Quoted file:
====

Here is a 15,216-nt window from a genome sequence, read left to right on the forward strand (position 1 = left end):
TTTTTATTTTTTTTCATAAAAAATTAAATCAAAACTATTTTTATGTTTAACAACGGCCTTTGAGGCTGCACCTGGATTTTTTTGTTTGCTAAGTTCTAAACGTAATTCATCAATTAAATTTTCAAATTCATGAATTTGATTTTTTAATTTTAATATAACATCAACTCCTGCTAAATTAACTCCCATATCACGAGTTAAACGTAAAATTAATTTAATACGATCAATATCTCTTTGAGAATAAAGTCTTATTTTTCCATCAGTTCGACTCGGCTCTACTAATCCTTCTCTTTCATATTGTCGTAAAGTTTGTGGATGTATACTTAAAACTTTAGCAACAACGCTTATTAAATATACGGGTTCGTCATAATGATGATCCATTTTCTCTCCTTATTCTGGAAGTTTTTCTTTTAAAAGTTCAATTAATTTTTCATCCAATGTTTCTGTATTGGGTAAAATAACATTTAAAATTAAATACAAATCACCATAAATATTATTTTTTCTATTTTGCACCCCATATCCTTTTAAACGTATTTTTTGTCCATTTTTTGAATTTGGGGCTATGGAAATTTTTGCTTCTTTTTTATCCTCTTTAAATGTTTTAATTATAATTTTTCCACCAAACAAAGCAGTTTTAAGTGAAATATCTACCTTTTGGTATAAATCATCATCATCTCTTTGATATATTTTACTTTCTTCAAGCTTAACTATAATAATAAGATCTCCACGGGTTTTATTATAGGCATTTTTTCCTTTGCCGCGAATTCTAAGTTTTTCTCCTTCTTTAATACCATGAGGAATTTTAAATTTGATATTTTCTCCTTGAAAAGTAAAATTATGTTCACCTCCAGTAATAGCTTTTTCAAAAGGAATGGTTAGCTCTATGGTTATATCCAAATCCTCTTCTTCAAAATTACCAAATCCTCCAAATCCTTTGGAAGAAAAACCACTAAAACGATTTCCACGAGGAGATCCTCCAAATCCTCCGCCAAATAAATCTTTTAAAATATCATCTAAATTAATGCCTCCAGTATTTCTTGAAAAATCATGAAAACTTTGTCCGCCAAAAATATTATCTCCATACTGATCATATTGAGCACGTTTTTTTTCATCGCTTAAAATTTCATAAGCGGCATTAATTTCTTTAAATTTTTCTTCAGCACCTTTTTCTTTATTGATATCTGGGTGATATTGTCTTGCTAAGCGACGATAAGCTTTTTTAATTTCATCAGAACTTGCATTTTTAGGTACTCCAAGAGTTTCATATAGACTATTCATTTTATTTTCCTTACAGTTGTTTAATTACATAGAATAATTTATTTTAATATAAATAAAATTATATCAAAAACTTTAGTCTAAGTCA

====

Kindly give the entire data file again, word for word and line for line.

Here is a 15,216-nt window from a genome sequence, read left to right on the forward strand (position 1 = left end):
TTTTTATTTTTTTTCATAAAAAATTAAATCAAAACTATTTTTATGTTTAACAACGGCCTTTGAGGCTGCACCTGGATTTTTTTGTTTGCTAAGTTCTAAACGTAATTCATCAATTAAATTTTCAAATTCATGAATTTGATTTTTTAATTTTAATATAACATCAACTCCTGCTAAATTAACTCCCATATCACGAGTTAAACGTAAAATTAATTTAATACGATCAATATCTCTTTGAGAATAAAGTCTTATTTTTCCATCAGTTCGACTCGGCTCTACTAATCCTTCTCTTTCATATTGTCGTAAAGTTTGTGGATGTATACTTAAAACTTTAGCAACAACGCTTATTAAATATACGGGTTCGTCATAATGATGATCCATTTTCTCTCCTTATTCTGGAAGTTTTTCTTTTAAAAGTTCAATTAATTTTTCATCCAATGTTTCTGTATTGGGTAAAATAACATTTAAAATTAAATACAAATCACCATAAATATTATTTTTTCTATTTTGCACCCCATATCCTTTTAAACGTATTTTTTGTCCATTTTTTGAATTTGGGGCTATGGAAATTTTTGCTTCTTTTTTATCCTCTTTAAATGTTTTAATTATAATTTTTCCACCAAACAAAGCAGTTTTAAGTGAAATATCTACCTTTTGGTATAAATCATCATCATCTCTTTGATATATTTTACTTTCTTCAAGCTTAACTATAATAATAAGATCTCCACGGGTTTTATTATAGGCATTTTTTCCTTTGCCGCGAATTCTAAGTTTTTCTCCTTCTTTAATACCATGAGGAATTTTAAATTTGATATTTTCTCCTTGAAAAGTAAAATTATGTTCACCTCCAGTAATAGCTTTTTCAAAAGGAATGGTTAGCTCTATGGTTATATCCAAATCCTCTTCTTCAAAATTACCAAATCCTCCAAATCCTTTGGAAGAAAAACCACTAAAACGATTTCCACGAGGAGATCCTCCAAATCCTCCGCCAAATAAATCTTTTAAAATATCATCTAAATTAATGCCTCCAGTATTTCTTGAAAAATCATGAAAACTTTGTCCGCCAAAAATATTATCTCCATACTGATCATATTGAGCACGTTTTTTTTCATCGCTTAAAATTTCATAAGCGGCATTAATTTCTTTAAATTTTTCTTCAGCACCTTTTTCTTTATTGATATCTGGGTGATATTGTCTTGCTAAGCGACGATAAGCTTTTTTAATTTCATCAGAACTTGCATTTTTAGGTACTCCAAGAGTTTCATATAGACTATTCATTTTATTTTCCTTACAGTTGTTTAATTACATAGAATAATTTATTTTAATATAAATAAAATTATATCAAAAACTTTAGTCTAAGTCA